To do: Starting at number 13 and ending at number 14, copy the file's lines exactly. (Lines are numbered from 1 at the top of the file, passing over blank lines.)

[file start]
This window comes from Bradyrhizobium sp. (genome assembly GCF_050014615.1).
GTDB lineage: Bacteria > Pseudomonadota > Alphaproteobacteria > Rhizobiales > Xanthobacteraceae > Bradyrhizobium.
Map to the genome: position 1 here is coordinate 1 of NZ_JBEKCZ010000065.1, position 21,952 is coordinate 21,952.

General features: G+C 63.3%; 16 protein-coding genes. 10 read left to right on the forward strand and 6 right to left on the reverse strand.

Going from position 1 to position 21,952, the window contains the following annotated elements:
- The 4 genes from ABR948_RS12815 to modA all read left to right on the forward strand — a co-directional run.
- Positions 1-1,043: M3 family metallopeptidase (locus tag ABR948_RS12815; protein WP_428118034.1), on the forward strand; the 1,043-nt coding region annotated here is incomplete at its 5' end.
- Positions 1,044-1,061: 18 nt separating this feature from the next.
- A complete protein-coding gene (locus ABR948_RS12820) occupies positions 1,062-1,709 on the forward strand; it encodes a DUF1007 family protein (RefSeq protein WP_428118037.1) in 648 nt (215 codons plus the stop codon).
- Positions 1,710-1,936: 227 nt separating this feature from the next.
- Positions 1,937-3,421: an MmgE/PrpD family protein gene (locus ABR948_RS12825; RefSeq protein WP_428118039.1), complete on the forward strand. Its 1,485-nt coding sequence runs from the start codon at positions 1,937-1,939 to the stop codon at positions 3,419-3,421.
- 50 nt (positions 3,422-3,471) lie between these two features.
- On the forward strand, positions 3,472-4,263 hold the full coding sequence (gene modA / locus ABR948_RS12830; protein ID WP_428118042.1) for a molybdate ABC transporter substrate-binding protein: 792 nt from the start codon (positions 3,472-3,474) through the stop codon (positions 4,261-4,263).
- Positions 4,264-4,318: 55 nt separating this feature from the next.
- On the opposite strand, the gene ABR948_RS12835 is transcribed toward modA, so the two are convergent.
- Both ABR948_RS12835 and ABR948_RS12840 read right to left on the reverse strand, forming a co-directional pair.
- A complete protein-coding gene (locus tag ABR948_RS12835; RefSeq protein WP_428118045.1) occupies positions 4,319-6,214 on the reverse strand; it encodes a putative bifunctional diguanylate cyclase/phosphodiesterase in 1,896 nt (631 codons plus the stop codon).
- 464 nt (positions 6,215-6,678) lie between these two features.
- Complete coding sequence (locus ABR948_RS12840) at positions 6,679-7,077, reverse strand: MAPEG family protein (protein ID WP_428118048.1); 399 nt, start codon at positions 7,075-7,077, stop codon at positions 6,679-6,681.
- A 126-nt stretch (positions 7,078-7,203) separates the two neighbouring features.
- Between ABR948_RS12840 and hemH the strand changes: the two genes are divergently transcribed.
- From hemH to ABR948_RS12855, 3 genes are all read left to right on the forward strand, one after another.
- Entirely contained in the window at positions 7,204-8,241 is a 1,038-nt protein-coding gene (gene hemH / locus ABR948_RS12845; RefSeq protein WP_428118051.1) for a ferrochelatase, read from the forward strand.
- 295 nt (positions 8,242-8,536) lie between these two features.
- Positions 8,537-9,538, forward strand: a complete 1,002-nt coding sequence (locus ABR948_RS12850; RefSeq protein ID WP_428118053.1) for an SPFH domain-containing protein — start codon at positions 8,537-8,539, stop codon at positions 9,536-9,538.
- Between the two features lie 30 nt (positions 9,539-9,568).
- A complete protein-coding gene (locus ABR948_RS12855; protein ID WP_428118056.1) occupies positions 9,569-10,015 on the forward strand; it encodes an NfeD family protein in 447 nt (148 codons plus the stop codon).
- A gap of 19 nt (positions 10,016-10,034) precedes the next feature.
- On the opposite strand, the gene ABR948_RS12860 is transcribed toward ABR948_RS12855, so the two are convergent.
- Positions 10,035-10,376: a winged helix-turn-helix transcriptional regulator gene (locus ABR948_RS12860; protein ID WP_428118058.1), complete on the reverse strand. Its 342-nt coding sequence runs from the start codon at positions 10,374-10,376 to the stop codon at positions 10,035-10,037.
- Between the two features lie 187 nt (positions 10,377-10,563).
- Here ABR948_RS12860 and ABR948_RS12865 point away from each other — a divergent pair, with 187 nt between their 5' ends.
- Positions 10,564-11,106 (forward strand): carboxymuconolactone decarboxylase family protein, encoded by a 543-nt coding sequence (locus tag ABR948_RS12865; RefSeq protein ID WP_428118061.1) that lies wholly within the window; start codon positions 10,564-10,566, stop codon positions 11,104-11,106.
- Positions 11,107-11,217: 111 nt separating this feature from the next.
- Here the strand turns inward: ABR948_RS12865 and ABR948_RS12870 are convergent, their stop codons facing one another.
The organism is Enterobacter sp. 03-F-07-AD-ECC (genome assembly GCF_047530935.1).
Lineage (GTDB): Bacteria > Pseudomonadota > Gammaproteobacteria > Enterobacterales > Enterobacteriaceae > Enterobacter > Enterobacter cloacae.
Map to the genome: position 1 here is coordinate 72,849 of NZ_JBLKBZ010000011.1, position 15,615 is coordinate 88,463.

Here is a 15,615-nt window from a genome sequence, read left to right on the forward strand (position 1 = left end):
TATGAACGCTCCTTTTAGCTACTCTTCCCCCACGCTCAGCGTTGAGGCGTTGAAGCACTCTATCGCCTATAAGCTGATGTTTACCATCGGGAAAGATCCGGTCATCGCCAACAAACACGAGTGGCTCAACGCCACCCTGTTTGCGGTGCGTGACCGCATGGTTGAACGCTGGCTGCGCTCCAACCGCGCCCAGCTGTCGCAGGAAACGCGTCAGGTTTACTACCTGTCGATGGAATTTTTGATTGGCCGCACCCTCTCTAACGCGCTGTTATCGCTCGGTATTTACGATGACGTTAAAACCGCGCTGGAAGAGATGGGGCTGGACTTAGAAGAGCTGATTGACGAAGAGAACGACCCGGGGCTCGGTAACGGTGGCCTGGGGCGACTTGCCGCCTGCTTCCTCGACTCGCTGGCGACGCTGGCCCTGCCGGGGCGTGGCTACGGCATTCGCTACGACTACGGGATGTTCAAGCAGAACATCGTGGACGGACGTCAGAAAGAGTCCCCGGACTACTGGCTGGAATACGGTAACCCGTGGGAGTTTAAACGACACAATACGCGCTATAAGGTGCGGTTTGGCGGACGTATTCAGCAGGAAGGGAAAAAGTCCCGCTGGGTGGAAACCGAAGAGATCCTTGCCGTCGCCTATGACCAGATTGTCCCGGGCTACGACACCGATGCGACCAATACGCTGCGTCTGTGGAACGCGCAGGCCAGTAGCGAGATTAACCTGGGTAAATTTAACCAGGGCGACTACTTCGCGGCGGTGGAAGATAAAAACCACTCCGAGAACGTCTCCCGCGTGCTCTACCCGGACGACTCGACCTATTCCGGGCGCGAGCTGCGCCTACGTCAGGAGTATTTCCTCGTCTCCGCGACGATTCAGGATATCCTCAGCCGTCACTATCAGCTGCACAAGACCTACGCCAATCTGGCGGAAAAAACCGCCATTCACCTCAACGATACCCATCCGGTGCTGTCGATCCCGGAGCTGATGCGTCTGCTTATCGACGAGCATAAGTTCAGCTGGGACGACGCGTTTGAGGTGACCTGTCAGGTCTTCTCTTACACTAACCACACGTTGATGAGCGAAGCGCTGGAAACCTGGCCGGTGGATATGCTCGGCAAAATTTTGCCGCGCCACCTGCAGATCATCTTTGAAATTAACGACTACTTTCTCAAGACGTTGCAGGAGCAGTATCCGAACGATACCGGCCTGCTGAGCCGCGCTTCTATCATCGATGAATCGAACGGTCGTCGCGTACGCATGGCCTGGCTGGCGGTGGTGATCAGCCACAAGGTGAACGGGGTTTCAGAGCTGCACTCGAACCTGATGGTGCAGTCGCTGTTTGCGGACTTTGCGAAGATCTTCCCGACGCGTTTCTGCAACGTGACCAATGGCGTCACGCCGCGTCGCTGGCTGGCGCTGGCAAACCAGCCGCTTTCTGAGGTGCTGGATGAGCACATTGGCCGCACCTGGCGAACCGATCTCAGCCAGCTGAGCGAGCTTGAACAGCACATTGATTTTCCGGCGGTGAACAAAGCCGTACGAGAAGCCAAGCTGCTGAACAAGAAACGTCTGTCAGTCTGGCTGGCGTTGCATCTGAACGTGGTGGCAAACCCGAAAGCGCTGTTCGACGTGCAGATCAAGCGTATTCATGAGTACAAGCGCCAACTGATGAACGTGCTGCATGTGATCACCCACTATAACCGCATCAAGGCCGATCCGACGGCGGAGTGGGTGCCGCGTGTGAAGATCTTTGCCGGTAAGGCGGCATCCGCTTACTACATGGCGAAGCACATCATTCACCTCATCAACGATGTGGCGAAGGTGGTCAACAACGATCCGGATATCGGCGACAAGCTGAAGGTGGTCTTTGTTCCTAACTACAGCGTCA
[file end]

- On the forward strand, positions 3,472-4,263 hold the full coding sequence (gene modA / locus ABR948_RS12830; protein ID WP_428118042.1) for a molybdate ABC transporter substrate-binding protein: 792 nt from the start codon (positions 3,472-3,474) through the stop codon (positions 4,261-4,263).
- Positions 4,264-4,318: 55 nt separating this feature from the next.